So anyway,all that to say my boss was OK with what I explained once I explained it – but that was a hard won outcome with a lot of history, believe me.

        1. Paul, must say the theory is a lot more appealing now especially if we’re going to be lost in chocolate-land!

          As for your boss, he sounds like he was a decent sort. Pity you broke apart.

  2. A single word can set off so many associations and echoes. Your post reminds me of a writing prompt I came across once – the task was to begin writing (free writing, without thinking) a page of dialogue between two people, beginning with one person asking the other ‘what do you mean, lost?’. It can lead to some surprising results.

  3. What a fabulous post! To take the time to ponder the meaning being being lost. I, personally love to get lost on a road, it leads to discoveries I would never have know existed! My hubby however, hates to get lost. As soon as he thinks he’s made a wrong turn, he breaks out into a sweat! (Some interesting psycho-analysis could be done…!) He doesn’t enjoy having that reaction but can’t seem to help it. I’ve been working on him for 19 years trying to tell him to just go with the flow!

    A few years ago, I went away for a week-end BY MYSELF!!! for the first time ever and when I got back, I told him: “Guess what I did? I took a road that I had no idea where it would lead!!” 😉 His response was a “hardy, har, har… good for you”…. don’t think he was amused…

  4. “ ‘Not all those who wander are lost.’ ~ J. R. R. Tolkien.
    Nor do all that are lost, wander. Some stay where they are, and hope to be lead to safety…Those who are all journey, have no destination; those who are all destination have no journey.”
    (Things I’ve Said Before)

  5. Lost in admiration for the continual quality of your posts? However, being lost, as I thought I was for a very large portion of my life, somehow, in a raggle-taggle fashion, brought me to where I am at this moment in time. So was I lost, or did destiny actually know where I needed to be? Who can say?But here I am, and here all of us are, and being lost is merely the uncertainty of never quite knowing what the next moment will bring.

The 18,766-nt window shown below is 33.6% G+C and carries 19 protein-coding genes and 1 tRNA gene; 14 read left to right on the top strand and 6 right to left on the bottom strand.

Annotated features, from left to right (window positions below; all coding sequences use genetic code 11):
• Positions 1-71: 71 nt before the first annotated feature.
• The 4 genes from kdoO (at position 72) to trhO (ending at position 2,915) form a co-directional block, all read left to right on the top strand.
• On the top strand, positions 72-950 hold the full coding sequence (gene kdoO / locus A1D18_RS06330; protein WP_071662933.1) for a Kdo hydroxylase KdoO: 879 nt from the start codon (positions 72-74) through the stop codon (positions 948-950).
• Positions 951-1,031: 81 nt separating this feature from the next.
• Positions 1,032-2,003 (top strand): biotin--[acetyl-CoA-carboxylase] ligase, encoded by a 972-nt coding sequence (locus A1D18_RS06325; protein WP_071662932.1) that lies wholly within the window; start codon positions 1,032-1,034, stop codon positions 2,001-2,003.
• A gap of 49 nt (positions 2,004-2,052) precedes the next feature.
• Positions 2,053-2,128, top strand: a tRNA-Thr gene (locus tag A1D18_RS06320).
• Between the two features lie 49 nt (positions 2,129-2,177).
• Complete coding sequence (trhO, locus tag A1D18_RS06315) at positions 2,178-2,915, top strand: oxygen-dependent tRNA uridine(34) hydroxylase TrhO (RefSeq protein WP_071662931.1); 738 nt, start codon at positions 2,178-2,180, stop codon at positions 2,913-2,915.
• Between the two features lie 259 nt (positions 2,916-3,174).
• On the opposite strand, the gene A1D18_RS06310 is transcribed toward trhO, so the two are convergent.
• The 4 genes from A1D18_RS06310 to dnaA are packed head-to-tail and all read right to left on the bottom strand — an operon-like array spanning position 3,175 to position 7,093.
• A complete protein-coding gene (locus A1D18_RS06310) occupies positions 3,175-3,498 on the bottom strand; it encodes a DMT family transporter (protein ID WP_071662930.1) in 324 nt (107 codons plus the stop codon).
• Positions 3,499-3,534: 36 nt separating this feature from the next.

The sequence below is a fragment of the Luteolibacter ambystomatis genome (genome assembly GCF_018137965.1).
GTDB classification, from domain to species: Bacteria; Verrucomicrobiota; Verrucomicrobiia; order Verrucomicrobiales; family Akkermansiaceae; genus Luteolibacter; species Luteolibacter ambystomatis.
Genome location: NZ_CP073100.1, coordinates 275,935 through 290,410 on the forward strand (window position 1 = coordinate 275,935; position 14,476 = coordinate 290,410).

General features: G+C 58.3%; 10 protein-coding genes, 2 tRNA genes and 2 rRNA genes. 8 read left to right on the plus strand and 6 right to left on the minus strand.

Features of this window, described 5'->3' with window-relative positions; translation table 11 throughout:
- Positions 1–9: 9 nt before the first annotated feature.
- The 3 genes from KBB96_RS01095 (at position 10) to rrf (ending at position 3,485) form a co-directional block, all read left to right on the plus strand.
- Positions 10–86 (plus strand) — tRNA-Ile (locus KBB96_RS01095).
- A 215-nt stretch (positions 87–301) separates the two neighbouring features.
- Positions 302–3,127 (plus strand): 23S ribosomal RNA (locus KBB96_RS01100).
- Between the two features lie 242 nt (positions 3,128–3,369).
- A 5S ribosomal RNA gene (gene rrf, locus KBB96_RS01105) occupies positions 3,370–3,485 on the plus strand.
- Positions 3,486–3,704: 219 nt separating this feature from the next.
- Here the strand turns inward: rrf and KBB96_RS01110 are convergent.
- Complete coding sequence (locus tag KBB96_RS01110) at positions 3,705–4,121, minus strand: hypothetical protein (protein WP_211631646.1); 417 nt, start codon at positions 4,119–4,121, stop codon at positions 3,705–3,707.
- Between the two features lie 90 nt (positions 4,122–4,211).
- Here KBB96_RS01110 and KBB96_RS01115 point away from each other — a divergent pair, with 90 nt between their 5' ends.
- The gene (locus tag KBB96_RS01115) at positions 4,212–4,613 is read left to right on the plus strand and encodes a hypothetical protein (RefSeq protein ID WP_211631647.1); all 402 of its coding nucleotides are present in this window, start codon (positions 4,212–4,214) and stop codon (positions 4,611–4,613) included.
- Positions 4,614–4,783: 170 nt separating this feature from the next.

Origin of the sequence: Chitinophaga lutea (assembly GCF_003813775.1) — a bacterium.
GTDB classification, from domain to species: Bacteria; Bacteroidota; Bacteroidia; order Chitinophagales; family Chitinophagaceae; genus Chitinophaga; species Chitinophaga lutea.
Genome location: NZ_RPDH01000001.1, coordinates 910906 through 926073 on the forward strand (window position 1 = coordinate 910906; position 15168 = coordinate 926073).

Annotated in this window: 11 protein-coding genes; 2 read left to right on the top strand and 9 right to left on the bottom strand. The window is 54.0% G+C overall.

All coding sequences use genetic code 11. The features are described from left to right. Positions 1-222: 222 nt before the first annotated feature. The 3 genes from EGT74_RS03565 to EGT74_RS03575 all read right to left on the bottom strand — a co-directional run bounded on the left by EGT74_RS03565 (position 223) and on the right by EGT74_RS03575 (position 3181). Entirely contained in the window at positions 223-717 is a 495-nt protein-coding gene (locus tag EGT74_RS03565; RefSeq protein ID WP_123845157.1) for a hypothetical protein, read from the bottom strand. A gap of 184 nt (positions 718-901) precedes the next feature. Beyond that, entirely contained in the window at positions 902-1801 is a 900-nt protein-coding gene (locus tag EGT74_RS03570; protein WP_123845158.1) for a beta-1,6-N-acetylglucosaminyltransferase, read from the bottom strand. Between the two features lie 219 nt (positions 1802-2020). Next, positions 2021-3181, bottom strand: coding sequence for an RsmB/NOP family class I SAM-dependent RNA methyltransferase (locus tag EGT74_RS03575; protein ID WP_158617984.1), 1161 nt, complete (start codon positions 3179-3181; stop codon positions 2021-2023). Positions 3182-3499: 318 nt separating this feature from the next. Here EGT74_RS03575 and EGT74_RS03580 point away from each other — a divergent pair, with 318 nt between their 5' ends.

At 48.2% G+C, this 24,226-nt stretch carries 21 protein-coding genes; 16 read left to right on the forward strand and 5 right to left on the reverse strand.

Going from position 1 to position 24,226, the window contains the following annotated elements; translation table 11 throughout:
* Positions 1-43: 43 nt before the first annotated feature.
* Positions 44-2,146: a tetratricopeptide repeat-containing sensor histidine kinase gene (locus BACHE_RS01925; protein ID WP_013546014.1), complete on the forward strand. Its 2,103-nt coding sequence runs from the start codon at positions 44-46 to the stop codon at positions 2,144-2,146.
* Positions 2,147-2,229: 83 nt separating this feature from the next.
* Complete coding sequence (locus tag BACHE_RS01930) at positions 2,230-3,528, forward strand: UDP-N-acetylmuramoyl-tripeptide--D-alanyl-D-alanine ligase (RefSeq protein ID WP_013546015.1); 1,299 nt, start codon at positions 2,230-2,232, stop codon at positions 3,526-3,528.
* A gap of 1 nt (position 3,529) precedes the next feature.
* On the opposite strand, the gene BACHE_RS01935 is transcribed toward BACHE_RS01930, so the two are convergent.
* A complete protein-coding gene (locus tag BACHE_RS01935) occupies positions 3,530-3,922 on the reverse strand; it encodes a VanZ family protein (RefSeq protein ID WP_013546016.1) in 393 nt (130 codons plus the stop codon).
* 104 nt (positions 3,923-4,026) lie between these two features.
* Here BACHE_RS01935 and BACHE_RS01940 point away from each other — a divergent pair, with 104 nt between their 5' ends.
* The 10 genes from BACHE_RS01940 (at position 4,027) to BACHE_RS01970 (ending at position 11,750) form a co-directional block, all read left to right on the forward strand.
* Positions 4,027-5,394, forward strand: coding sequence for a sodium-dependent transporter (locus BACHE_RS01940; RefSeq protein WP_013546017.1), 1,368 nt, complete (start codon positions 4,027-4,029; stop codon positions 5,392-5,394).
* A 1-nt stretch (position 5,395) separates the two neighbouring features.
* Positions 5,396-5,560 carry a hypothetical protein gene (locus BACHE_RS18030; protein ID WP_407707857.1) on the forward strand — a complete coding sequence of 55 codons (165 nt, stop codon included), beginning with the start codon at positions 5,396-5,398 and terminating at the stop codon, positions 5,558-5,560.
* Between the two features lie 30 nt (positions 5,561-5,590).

1. Stan, thanks for your charming comment. I love that turn of phrase, ‘raggle-taggle fashion.’

      I agree wholeheartedly about the association between being lost and the uncertainty of never quite knowing what the next moment will bring but I think that there are times when we are lost, like me yesterday in the beauty of Mount Congreve, that we are so engrossed that we are sort of ‘out of thought,’ ~ not a very lyrical turn of phrase!

  6. “It is only in being lost that we come to recognise being found.” Thank you for the thoughtful post, Jean – another in a stream of thoughtful and observant musings. I have found that there is a place on the edge of the known and the unfamiliar that lends itself to learning and sharpening the senses. There is almost always a reference point “back there somewhere” that allows one to get one’s bearings and understand a current reality. Sometimes the biggest challenge is to be able to focus on recalling that moment. In this respect, the cardinal advice given to physically lost individuals can apply equally well: stop moving. Let the extra stimuli fade away and allow the present to arrive.

    1. Rich, many thanks for such a thought-provoking response. I love the idea of ‘back there somewhere’ as a reference point and that advice about ‘stop moving.’

      All I can think of now in connection with the ‘stop moving’ is how that’s the time you here the birds sing and feel the butterfly gently land.

  7. Wonderful post, Jean, so thought provoking. It’s amazing from that one simple question, all the thoughts that came to your mind…this is a great line, “Life is about being lost and found, just as the tide ebbs and flows.”

  8. Yes… wonderful post!
    Interesting reading and excellent images.
    I fell in love with this; “Life is about being lost and found, just as the tide ebbs and flows.”

    1. Andrea, ‘lost’ is a tiny word, isn’t it? And this is only the start of all the things one could say about it. Maybe it’s time for a little book on the matter!